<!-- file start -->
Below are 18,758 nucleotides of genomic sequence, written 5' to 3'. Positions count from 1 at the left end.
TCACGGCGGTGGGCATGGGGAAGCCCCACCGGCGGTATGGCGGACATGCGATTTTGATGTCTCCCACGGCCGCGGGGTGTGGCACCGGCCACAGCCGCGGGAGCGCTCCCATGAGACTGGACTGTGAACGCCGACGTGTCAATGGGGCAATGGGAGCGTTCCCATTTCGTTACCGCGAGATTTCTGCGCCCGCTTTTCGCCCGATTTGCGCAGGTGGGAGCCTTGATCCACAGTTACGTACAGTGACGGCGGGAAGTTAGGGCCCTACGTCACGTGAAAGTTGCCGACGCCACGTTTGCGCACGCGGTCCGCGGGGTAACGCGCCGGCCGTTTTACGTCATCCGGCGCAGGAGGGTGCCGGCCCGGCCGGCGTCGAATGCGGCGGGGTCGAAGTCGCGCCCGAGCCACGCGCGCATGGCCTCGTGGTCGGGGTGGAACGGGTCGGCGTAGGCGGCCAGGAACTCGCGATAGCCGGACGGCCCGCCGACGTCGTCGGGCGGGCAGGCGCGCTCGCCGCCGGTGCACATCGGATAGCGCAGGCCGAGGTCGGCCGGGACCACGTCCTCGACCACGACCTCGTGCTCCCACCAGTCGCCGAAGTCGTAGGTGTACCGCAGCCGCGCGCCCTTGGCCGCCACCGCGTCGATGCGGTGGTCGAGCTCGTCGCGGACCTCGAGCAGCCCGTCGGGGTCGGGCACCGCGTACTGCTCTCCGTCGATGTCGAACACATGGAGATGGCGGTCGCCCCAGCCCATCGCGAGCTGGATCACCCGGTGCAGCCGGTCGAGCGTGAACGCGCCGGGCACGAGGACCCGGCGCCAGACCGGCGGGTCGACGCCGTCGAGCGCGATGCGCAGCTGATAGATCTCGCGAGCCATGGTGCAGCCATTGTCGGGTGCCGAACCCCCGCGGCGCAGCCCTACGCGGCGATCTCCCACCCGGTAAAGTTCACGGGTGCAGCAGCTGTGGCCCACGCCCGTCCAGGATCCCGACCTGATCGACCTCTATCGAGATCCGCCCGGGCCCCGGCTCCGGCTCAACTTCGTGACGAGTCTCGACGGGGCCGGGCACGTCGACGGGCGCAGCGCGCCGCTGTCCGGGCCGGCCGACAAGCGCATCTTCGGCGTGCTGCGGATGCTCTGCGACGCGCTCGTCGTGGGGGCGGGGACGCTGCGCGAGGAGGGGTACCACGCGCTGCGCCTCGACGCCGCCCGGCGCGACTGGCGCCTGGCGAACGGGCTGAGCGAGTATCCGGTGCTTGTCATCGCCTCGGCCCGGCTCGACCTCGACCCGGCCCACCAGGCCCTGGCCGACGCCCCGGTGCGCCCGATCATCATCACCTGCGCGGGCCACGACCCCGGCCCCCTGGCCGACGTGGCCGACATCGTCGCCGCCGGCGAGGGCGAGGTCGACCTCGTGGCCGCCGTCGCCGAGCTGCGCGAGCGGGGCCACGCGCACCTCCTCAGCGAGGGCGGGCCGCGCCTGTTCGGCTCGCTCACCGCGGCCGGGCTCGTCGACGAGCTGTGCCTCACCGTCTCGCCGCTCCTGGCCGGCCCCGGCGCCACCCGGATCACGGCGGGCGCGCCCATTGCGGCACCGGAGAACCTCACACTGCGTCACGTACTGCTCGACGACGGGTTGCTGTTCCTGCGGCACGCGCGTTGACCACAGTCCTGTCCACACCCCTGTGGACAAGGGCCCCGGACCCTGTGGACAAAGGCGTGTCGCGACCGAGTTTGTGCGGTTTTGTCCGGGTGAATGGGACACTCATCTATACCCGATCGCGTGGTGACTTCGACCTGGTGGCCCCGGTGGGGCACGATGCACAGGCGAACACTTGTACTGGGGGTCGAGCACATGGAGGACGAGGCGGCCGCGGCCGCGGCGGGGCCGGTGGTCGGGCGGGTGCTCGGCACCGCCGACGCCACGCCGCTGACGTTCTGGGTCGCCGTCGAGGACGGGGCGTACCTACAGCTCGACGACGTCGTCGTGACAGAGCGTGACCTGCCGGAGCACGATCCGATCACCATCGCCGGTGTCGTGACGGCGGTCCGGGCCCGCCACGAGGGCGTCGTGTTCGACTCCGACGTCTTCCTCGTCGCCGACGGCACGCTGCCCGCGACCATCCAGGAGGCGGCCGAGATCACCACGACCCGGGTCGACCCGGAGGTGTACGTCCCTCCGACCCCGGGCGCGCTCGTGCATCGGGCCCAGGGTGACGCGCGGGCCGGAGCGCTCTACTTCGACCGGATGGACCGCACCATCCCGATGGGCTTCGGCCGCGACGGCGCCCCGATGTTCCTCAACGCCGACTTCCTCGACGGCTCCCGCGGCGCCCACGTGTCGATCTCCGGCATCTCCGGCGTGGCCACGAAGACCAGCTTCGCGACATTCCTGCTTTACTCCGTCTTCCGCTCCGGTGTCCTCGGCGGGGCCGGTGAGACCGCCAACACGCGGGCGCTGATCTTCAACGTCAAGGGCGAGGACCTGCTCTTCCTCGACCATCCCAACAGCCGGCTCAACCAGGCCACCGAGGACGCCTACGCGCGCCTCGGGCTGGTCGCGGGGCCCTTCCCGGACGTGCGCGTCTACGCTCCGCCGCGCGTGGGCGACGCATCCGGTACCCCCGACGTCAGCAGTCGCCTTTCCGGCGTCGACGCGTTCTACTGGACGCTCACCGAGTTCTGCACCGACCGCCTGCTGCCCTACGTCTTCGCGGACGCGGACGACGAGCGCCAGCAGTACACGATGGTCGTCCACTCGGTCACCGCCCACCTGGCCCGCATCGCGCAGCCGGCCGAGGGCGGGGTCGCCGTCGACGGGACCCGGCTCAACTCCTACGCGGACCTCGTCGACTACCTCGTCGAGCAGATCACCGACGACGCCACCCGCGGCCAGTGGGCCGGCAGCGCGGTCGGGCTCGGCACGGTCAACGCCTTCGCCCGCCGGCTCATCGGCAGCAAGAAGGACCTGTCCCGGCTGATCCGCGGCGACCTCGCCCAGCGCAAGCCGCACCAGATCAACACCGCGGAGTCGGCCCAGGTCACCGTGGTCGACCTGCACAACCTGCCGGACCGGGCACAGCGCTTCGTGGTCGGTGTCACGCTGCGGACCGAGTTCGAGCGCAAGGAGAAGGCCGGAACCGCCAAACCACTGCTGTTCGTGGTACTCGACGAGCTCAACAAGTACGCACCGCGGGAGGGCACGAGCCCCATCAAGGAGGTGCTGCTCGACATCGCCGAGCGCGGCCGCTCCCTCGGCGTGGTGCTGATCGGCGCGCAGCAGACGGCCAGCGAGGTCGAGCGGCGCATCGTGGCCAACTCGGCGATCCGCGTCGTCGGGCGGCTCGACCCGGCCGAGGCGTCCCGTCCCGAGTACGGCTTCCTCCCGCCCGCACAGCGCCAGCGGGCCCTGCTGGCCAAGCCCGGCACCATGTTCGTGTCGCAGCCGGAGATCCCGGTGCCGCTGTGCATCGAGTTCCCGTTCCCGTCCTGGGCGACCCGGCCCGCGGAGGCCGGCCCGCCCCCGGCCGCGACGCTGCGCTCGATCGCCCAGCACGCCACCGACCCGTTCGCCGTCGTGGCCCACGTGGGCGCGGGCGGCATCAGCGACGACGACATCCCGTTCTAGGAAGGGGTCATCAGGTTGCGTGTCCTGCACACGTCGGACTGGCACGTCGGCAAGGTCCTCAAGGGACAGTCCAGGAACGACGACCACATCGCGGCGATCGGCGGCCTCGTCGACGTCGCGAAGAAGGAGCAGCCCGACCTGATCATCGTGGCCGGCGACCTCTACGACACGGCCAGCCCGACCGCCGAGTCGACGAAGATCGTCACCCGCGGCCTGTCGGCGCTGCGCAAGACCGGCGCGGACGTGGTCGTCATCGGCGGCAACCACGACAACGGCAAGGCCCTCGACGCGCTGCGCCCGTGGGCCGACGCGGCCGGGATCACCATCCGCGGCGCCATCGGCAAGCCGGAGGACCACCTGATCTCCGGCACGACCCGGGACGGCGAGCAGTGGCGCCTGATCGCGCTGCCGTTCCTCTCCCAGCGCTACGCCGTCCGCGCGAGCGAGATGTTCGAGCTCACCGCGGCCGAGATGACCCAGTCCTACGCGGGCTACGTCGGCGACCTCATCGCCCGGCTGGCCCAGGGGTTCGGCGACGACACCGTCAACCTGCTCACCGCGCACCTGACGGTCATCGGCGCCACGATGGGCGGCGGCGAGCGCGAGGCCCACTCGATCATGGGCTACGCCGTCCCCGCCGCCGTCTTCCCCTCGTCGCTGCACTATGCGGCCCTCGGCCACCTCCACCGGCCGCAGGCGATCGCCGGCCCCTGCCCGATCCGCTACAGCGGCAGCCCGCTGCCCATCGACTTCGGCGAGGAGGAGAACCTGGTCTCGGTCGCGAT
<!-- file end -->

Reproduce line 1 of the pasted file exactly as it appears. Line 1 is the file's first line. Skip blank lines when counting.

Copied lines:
Below are 18,758 nucleotides of genomic sequence, written 5' to 3'. Positions count from 1 at the left end.